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Re: [Public WebGL] A Declarative node set for WebGL?



On Thu, Feb 25, 2010 at 9:39 PM, Thatcher Ulrich <tu@tulrich.com> wrote:
> </lurk>
>
> My 2 cents:
>
> A 3d scene graph layered on top of WebGL (and/or other rendering
> backends) in the form of a library: sure, the more the merrier --
> WebGL should try to be functional enough to make this work well.
>
> A 3d scene graph standardized into HTML: premature.  Despite many
> attempts over the decades, there does not exist a one-size-fits-all
> scene graph that is small enough to be a good standard.  Maybe someday
> there will be, but HTML standardization is not the venue to discover
> it.
>
> One thing I *would* like to see is a good way to reflect an HTML DOM
> subtree into a WebGL texture.  I think this would enable practically
> all of the worthwhile use cases of DOM in 3D.  If a dominant scene
> graph library emerges out of that, then think about standardizing it.

This would certainly be useful. How would input events work? Is there
a way to synthesize a mouse press at a given (x, y) coordinate in the
DOM tree?

-Ken

> -T
>
> <lurk>
>
> On Thu, Feb 25, 2010 at 9:58 PM, Len Bullard <cbullard@hiwaay.net> wrote:
>> I didn't imply it was a simpler WebGL.  I said it is an alternative
>> declarative format for WebGL which as I understand it is not a declarative
>> model.  Else, why this discussion?  I look forward to reading the schema.
>>
>> Spinning boxes don't interest me.  People who say scene graphs are only good
>> for spinning boxes never used one.   But scene graphs are just one model.
>>
>> Is WebGL a good thing?  It's another thing.  For many projects the current
>> plug-ins are more than adequate.  Since there is X3D work in progress to
>> work with WebGL, alternatives to that should be understood for their
>> advantages.
>>
>> A declarative format does have the advantage of being easily manipulated by
>> other standard toolkits.  That's good.  On the other hand, if as with HTML5,
>> it is yet another parse model as well, that's bad.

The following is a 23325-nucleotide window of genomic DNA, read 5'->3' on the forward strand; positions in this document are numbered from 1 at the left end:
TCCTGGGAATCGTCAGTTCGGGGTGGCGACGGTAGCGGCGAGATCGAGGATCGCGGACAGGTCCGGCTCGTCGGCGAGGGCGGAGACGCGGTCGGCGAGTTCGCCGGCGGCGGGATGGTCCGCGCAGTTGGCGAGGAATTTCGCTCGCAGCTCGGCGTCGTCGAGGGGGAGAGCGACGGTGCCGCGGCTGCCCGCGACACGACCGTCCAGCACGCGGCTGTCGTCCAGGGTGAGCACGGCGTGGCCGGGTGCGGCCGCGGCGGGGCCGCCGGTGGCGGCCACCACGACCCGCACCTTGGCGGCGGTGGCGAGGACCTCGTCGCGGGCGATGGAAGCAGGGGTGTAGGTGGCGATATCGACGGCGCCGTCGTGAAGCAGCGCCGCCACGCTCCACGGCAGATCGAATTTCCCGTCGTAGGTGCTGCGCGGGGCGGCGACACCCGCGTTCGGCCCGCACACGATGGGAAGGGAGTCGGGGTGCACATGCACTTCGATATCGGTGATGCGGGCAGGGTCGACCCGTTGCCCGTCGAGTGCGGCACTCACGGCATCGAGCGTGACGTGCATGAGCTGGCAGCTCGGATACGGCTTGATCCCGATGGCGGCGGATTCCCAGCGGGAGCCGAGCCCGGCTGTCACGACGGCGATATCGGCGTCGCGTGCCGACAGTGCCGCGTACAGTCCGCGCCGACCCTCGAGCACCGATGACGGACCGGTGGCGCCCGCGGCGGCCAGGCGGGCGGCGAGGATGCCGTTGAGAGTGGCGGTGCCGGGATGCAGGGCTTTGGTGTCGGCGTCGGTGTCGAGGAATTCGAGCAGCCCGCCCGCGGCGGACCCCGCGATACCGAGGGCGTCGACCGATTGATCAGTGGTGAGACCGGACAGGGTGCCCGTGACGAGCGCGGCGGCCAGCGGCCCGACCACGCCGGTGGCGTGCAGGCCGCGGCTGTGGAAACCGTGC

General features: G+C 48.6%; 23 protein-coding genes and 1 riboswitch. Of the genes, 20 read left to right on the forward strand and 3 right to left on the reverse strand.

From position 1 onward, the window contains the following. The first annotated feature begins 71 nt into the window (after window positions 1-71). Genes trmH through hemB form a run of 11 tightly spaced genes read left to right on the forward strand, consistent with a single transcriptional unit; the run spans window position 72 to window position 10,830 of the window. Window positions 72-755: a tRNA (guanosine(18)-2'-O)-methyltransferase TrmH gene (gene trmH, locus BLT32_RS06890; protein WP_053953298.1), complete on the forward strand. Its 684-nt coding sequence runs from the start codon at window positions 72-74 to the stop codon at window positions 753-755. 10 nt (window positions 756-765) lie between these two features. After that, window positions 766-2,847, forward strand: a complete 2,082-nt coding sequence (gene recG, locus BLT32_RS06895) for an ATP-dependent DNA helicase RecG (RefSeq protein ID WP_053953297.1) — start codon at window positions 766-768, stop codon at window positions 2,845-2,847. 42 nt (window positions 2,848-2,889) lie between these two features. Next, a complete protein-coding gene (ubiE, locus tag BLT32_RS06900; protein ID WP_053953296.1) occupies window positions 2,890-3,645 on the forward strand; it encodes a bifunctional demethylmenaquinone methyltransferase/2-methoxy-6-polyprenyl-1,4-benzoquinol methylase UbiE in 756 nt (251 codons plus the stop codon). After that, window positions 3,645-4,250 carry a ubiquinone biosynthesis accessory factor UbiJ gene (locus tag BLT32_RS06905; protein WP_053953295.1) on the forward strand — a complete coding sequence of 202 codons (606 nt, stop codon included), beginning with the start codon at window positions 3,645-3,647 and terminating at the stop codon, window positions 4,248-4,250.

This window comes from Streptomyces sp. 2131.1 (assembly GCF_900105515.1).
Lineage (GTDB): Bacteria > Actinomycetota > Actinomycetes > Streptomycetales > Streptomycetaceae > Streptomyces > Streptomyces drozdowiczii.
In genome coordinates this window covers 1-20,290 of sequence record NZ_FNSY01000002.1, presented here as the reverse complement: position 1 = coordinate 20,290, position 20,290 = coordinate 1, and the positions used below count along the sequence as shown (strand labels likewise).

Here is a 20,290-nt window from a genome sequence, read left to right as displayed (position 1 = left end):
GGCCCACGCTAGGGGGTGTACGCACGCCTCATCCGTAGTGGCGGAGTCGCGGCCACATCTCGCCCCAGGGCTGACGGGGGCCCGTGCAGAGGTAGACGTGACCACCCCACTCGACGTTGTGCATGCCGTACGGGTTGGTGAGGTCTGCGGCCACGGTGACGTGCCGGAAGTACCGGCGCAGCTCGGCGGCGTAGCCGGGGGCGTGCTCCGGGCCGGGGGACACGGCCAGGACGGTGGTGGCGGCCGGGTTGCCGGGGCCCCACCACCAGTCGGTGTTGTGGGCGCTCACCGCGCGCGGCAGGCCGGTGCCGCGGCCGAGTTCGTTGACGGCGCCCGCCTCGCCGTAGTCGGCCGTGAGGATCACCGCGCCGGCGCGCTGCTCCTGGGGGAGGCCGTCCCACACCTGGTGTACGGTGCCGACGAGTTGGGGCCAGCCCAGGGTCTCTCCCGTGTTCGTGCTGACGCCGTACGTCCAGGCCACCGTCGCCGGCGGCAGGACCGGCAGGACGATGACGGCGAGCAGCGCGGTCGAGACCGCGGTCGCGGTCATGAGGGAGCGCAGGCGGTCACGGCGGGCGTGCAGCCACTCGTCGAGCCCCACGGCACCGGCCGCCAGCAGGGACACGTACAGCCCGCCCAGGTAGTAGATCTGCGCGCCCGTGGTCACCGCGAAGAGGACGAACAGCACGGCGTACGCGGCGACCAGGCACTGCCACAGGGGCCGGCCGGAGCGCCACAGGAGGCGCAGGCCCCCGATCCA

>>
>> len
>>
>> -----Original Message-----
>> From: owner-public_webgl@khronos.org [mailto:owner-public_webgl@khronos.org]
>> On Behalf Of Chris Marrin
>> Sent: Thursday, February 25, 2010 8:11 PM
>> To: public webgl
>> Subject: Re: [Public WebGL] A Declarative node set for WebGL?
>>
>>
>> On Feb 25, 2010, at 3:31 PM, Len Bullard wrote:
>>
>>> Don't we already have multiple declarative formats that can be built over
>> WebGL?   What is the advantage of baking yet another one into WebGL itself?
>> Because it maps more directly to the native WebGL data structures?  Or
>> because it has the WebGL object model baked into the declarative nodes?
>>
>> I don't really see it as a "simplified WebGL". But it would perhaps be a bit
>> simpler to get up a simple spinning box with the declarative form than with
>> WebGL and JavaScript. The big advantage is that you tie into the DOM and all
>> its features much more tightly. The browser knows when the DOM tree has been
>> mutated, either structurally or by changing attributes or CSS properties.
>> That information can be used to rerender the 3D scene, but you can't get at
>> it from WebGL today. A declarative form would also compute transforms from
>> the root to the leaf nodes natively and can do so efficiently by caching
>> intermediate results and knowing where transforms are animating.
>>
>> I don't see this as "yet another 3D scene graph format" I see it as a
>> declarative form of WebGL. If you accept the premise that WebGL is "a good
>> thing" then I think its easier to see this as the logical companion.
>>
>>>
>>> In VRML 2.0, the debate over object/markup impedance mismatching was long.
>> However, it made the point that interoperability via data transfer (bits on
>> the wire, as Bray says) is very limited particularly where rendering and
>> behavioral fidelity have to be very strong across platforms.
>>>
>>> If I understand you, the main advantage of your proposal is the DOM
>> scripting is simplified for those authors who want to instance and navigate
>> directly in the WebGL objects.  Is that right?
>>
>> Again, I don't think it's as much simplification as it is more tightly tying
>> into the native DOM and rendering facilities of the browser.
>>
>> I see this node set as taking the "Make everything as simple as possible,
>> but not simpler" approach to a 3D declarative form.
>>
>> -----
>> ~Chris
>> cmarrin@apple.com
>>
>>
>>
>>
>>
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